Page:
Indeed, it is something of a liberal fantasy to suppose that one urbane, sophisticated foreigner can somehow “civilise” the “mob”. Meaningful change comes from below, not above, and cannot be seen in isolation from the overall climate in which England games take place – such as the media coverage of the refugee “crisis” at the Channel Tunnel. It’s become almost trite to say that the xenophobia of England fans only reflects the xenophobia of the coun­try’s political culture, but it’s hard to avoid nonetheless.

The atmosphere at England games has improved over the past ten years, though not by anywhere near enough. It can be traced, roughly, to the 1990 World Cup, when Bobby Robson was in charge and the stereotypically English Paul Gascoigne was the hero. Eng­land’s support at France 98 – Marseille may­hem notwithstanding – was more diverse than could have been imagined then. In­creasing numbers of ordinary England fans are refusing to be cowed by the nutters.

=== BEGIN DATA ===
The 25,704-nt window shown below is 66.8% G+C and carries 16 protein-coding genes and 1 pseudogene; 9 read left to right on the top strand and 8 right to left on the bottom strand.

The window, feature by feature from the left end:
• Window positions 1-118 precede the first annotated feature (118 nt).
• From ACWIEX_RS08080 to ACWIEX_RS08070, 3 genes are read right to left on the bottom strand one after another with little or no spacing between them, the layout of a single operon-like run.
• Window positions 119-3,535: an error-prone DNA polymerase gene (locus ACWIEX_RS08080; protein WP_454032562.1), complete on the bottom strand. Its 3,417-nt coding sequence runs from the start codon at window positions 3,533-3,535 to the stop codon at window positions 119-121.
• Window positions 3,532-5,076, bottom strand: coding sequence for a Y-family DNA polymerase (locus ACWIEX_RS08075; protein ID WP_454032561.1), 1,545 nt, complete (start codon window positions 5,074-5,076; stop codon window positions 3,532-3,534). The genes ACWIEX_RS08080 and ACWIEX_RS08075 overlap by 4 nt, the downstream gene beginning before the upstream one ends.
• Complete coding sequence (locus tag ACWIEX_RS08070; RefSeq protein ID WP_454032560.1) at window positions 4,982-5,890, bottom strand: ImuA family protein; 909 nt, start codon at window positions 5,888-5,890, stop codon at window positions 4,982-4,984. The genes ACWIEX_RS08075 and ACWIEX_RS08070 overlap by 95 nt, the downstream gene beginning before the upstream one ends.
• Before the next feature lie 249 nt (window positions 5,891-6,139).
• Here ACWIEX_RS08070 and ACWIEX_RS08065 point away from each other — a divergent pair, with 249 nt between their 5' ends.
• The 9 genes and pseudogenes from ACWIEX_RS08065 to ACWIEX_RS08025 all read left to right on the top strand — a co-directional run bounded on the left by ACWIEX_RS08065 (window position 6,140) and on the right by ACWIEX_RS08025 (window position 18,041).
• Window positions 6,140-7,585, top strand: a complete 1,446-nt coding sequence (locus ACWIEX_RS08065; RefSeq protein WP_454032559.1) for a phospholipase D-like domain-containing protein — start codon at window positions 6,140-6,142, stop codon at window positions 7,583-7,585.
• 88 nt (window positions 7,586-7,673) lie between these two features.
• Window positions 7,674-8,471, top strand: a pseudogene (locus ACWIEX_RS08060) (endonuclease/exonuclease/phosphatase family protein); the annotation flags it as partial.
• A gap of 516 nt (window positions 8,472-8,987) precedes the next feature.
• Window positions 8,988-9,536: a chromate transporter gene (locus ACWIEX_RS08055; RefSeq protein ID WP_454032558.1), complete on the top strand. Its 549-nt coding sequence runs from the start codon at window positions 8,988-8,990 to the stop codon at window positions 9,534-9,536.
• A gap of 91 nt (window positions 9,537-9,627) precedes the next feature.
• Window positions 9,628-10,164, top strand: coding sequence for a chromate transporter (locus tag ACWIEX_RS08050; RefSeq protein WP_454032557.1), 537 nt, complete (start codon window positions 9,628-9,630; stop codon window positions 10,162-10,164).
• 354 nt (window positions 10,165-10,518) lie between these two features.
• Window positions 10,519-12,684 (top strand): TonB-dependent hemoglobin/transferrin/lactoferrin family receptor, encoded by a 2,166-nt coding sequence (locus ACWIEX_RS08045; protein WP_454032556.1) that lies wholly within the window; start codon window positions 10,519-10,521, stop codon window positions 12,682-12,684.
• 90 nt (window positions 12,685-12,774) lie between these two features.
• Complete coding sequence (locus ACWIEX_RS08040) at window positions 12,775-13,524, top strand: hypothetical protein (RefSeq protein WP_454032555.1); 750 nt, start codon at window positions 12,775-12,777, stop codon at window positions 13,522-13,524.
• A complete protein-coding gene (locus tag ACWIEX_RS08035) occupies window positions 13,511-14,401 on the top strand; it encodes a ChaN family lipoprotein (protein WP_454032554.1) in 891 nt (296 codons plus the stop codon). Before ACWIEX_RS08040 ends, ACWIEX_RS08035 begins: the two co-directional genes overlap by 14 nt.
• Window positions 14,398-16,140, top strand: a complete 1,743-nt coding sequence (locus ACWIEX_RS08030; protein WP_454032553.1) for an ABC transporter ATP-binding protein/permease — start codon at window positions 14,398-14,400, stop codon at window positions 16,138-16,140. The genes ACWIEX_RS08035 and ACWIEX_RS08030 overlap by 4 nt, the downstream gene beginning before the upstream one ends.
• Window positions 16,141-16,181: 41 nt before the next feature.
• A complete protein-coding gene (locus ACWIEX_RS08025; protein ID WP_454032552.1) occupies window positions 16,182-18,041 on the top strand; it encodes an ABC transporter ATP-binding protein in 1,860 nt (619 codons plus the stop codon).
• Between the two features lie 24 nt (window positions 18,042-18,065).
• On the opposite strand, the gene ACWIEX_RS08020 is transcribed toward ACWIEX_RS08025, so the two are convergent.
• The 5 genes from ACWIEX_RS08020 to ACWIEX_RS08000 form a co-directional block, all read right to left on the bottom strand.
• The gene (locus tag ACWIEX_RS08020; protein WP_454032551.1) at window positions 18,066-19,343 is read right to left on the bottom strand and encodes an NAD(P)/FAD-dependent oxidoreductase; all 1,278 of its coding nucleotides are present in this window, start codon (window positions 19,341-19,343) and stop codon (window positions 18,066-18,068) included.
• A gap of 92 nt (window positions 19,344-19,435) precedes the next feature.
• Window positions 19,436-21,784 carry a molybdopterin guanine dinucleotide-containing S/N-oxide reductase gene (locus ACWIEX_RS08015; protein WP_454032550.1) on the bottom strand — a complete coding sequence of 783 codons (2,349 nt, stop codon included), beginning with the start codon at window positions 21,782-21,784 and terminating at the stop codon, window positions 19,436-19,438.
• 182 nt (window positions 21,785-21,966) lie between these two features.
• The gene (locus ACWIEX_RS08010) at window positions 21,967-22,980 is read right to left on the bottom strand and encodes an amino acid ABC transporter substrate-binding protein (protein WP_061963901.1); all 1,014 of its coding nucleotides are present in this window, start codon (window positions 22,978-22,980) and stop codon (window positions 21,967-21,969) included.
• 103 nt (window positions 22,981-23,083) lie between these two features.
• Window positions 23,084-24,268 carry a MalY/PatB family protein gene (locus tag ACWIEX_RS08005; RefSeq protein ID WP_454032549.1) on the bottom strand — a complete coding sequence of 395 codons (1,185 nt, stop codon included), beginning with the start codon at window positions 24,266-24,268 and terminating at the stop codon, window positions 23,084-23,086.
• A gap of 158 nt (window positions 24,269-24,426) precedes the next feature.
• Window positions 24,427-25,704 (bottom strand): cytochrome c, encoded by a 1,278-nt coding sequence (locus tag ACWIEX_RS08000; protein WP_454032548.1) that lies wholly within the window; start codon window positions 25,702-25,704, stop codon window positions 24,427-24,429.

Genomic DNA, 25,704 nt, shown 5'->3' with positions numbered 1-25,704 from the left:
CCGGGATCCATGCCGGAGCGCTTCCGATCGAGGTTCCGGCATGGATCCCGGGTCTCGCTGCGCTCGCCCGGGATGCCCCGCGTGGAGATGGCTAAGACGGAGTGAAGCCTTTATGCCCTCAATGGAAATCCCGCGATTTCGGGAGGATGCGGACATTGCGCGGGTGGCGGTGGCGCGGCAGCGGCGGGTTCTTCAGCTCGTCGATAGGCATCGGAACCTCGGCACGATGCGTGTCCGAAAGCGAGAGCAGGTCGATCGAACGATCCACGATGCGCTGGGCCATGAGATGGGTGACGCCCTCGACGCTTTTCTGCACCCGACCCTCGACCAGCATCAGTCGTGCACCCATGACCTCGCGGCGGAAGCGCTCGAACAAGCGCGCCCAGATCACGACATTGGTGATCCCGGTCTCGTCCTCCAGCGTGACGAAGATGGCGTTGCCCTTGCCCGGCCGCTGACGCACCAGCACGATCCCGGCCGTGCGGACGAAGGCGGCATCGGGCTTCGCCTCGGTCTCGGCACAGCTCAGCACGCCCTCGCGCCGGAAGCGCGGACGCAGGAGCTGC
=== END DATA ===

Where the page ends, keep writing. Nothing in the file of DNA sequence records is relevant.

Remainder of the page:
But they are not, alas, driving them away and until there’s a more emphatic change in the way English people are encouraged to think about their nation and its relationship to others, there’s a limit to what one tactically astute football manager can do about it. Too much significance is attached to what role football can play in altering attitudes widely held in society at large. It’s unfair on Eriksson, apart from anything else, to expect him to effect such a transformation. Ul­timately, it isn’t the manager’s job to change the at­mosphere at England’s games, it’s ours. Tom Davies  

From WSC 177 November 2001. What was happening this month